Twin Islands by Sara Bichão and Violaine Lochu

A hand tapping according to a specific tempo, a call in Morse code, attempting to communicate secretly. Violaine Lochu’s work is defined by action: the video, which bears the exhibition’s title, shows us the artist in a sequence of gestures – with a torch, she goes about showing small sculptures by Sara Bichão, as if they were islands lost in the film’s darkness (objects from the show’s first stop in France, absent in this sequel). When she finds a grotesque mask, she picks it up with her hands and confronts it with her gaze, letting herself be affected by it – perhaps she wants to call Sara, lost on another island, only visible through the objects. For example, the mask and the costume she wears were made by her. Violaine inhabits them from a distance. The act of taking the mask meant giving in to the other’s hallucination, in a metamorphosing process in which we open a red room where Violaine dances frantically – it reminds one of Twin Peaks’ Black Lodge, from which the exhibition shares its first name. The mask’s opaque mirroring could be the performer ascertaining herself as an actress in a film, operated by mechanics she does not control, as if she were a voodoo doll. There are several sculptures with needles sticking out of them, a kind of curse reactivated by someone.

This imagery always has something nautical about it, here as a sign of distance: the works were produced in artistic residences by the two artists in different and distant island locations. We see green fishermen’s ropes in sculptures, shells and stones, as if they were intimate props, almost like boats translated through instinct and impasto. Together, something unpredictable emerges, although not isolated from the referents – Sara Bichão’s sculpture seems to recall Júlio Pomar’s most experimental phase, that of assemblages and significant elements (between the sensibilities that separate them, there is sometimes a certain feminine appeal, with plasticised and elastic colours, and an obsessive profusion of angles and distensions like webs on the objects’ surface, a hand that drags reality along, moulding rigidity). The objects are not only displacements of the referents they borrow – for example, the wrecked boat is almost like a gum – but displacements of displacements, so distant that they become barren places. The more they reveal, the more they confuse us.

One example is the object set on the space’s first floor. When seen from below, it looks like a sun. But, as we climb the stairs, it is an anchor whose warm orange tip is made of a repurposed parasol. At first it seems to glow in a self-referential gesture, but there is a violent movement, beyond the surface, that pulls it in and closes it, returning it to unconsciousness. It displays itself without knowing that it is locked, protected, deadlocked – a sculpture with contradictory, parallel, cohabitating, but undetectable movements.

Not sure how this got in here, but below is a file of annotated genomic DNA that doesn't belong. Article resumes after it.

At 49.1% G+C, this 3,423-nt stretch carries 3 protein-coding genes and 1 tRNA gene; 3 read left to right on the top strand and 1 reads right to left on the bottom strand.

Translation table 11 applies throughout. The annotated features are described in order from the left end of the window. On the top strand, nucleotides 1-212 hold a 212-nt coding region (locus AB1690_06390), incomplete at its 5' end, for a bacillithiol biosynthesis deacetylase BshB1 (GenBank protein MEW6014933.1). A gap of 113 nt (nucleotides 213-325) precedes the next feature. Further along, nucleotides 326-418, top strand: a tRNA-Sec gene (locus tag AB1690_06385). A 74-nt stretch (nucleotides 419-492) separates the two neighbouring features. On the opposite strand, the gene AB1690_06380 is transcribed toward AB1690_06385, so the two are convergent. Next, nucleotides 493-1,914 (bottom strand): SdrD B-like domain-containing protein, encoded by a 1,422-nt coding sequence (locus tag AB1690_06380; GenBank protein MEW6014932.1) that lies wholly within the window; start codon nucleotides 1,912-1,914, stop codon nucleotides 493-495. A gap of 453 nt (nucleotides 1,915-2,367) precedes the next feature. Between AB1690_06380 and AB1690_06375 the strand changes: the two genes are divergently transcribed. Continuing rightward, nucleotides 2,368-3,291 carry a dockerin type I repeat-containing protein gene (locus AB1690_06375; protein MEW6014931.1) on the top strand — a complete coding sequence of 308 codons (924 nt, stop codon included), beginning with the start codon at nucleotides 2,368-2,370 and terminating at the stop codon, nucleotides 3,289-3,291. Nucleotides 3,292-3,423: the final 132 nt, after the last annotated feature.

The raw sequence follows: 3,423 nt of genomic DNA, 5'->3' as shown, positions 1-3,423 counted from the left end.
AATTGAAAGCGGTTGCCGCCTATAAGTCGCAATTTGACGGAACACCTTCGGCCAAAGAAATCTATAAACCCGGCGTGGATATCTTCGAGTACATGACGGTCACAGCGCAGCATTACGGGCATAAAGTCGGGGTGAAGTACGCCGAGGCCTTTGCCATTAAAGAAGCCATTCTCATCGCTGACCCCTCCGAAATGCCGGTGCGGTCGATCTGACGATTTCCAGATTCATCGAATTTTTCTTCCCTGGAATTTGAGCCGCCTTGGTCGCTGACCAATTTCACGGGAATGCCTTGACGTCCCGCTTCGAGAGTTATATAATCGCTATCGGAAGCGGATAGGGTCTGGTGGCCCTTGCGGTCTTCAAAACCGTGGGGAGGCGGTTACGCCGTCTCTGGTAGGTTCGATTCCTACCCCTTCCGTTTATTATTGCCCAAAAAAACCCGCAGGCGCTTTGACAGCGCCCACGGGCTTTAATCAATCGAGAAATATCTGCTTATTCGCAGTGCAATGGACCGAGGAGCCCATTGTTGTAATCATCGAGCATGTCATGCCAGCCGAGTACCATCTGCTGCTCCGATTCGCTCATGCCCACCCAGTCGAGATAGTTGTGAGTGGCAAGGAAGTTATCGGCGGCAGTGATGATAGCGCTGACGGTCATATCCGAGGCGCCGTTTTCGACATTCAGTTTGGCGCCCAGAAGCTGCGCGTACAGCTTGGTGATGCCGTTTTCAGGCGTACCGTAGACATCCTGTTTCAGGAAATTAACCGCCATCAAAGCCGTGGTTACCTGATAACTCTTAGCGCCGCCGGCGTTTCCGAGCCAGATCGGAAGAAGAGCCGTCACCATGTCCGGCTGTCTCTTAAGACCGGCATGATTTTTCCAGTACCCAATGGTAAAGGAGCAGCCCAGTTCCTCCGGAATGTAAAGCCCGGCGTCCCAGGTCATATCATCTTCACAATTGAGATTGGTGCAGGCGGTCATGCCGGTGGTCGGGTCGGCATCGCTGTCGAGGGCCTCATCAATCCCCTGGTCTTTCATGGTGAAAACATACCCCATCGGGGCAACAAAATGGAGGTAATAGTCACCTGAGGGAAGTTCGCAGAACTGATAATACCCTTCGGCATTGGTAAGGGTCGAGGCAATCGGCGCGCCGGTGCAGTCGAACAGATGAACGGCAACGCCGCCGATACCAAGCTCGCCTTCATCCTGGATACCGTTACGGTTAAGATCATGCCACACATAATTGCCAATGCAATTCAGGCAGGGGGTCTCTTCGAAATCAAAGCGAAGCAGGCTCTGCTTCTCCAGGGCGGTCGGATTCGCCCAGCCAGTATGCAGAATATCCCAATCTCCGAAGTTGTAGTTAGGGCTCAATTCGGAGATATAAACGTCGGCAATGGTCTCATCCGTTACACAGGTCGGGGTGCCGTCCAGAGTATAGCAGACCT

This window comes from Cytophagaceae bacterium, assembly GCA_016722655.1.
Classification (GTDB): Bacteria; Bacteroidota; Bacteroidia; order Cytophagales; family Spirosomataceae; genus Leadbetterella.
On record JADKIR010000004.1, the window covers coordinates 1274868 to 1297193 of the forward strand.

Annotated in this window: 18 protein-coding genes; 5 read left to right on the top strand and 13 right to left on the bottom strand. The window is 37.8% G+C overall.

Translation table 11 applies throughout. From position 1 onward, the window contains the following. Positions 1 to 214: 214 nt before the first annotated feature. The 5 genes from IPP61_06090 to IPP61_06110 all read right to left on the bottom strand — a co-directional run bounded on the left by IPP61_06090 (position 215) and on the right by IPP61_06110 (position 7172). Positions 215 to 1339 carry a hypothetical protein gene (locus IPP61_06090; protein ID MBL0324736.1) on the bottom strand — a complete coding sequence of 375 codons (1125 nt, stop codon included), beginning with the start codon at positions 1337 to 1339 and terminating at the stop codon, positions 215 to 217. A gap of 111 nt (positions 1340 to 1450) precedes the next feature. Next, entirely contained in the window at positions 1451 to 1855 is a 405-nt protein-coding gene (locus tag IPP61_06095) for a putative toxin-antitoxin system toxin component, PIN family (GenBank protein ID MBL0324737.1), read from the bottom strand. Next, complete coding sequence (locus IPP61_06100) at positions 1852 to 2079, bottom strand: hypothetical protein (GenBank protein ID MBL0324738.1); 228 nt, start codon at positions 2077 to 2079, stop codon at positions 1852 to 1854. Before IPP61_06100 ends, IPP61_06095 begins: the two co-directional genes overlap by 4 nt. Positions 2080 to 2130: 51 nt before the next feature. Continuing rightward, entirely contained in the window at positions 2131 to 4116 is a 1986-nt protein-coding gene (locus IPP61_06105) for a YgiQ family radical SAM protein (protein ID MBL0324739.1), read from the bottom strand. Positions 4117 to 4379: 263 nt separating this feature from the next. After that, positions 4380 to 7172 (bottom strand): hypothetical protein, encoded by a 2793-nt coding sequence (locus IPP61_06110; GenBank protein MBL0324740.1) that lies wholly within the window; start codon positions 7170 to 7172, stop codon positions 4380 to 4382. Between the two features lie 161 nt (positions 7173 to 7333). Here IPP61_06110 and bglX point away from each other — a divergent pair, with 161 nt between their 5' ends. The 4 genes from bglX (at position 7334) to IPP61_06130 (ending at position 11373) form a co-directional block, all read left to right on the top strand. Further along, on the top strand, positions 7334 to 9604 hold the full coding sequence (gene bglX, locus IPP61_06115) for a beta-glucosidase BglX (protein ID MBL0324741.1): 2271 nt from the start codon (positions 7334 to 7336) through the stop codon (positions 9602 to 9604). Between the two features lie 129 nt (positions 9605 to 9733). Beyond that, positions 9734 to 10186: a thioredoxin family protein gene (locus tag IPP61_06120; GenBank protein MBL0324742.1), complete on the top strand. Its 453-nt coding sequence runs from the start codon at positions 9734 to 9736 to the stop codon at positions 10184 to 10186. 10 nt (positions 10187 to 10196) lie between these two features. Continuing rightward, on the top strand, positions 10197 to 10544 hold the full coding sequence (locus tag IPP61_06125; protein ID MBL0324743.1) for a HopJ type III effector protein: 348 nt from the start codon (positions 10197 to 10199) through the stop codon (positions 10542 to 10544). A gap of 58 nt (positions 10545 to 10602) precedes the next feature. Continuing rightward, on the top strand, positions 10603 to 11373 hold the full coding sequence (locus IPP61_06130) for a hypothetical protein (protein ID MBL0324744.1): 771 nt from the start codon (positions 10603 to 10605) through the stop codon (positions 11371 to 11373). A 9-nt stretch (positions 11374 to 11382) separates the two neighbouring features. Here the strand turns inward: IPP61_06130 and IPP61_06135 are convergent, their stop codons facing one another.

On the first floor, behind a concrete pillar, we see the exhibition’s last object, which perhaps allows us to reinterpret the rest: it is a crucifix, the work that feeds the comparison with Pomar, in an assemblage made with small differentiating elements: shell, bone, lead, cloth, rope, staple. All apparently used, lived, worn out.

Carpintarias’ first floor is like a balcony that allows us to see the lower level. At a certain angle, we see sequentially the crucifix, the Twin Islands video and, between them, the great staging of the suit that Violaine Lochu used in the video, reconstituted as a human figure attached to ropes – a recurring motif in the objects of this exhibition, as if to avoid vertigo -, adhered to stones so that it does not escape, a Wicker Man of significant drawings and eyes like nazar, which Lochu shows in Signal Dance, working it like a map of her body. There is something macabre, sacrificial in this – after all they sank so that we could be shipwrecked too and lived so that we could be born – like an agent that orchestrates human action, the amulet reactivated by the nails driven into the wood, which has defiled the body of a person: the performer.

We also find smaller, but intense objects. On the same pillar as the crucifix, but on the ground floor, we see a sculpture of a central eye made of marble, arranged on a long piece of wood. It seems to have conscience – the symbol of a quasi-crucifix turns into something more figurative, obvious, a surveillance camera of the theatre of horrors, without us grasping it. At some distance, we find another indecipherable object, consisting of two elongated legs, with shoes, symbols, doodles and seams. Next to it is a quasi shell, resembling a vulva, drawn on an elongated tail-like object. There are multiple enigmas, and the castaways are drawn in our image, sailing through unknown islands, roaming the unknown of Violaine’s song, which contaminates the venue like a curious bird inquiring for answers. She awaits an encounter that only we can conclude.

Twin Islands by Sara Bichão and Violaine Lochu is at Carpintarias de São Lázaro until October 2.

Miguel Pinto (Lisbon, 2000) is graduated in Art History by NOVA/FCSH and made his internship at the National Museum of Azulejo. He has participated in the research project VEST - Vestir a corte: traje, género e identidade(s) at the Humanities Centre of the same institution. He has created and is running the project Parte da Arte, which tries to investigate the artistic scene in Portugal through video essays.

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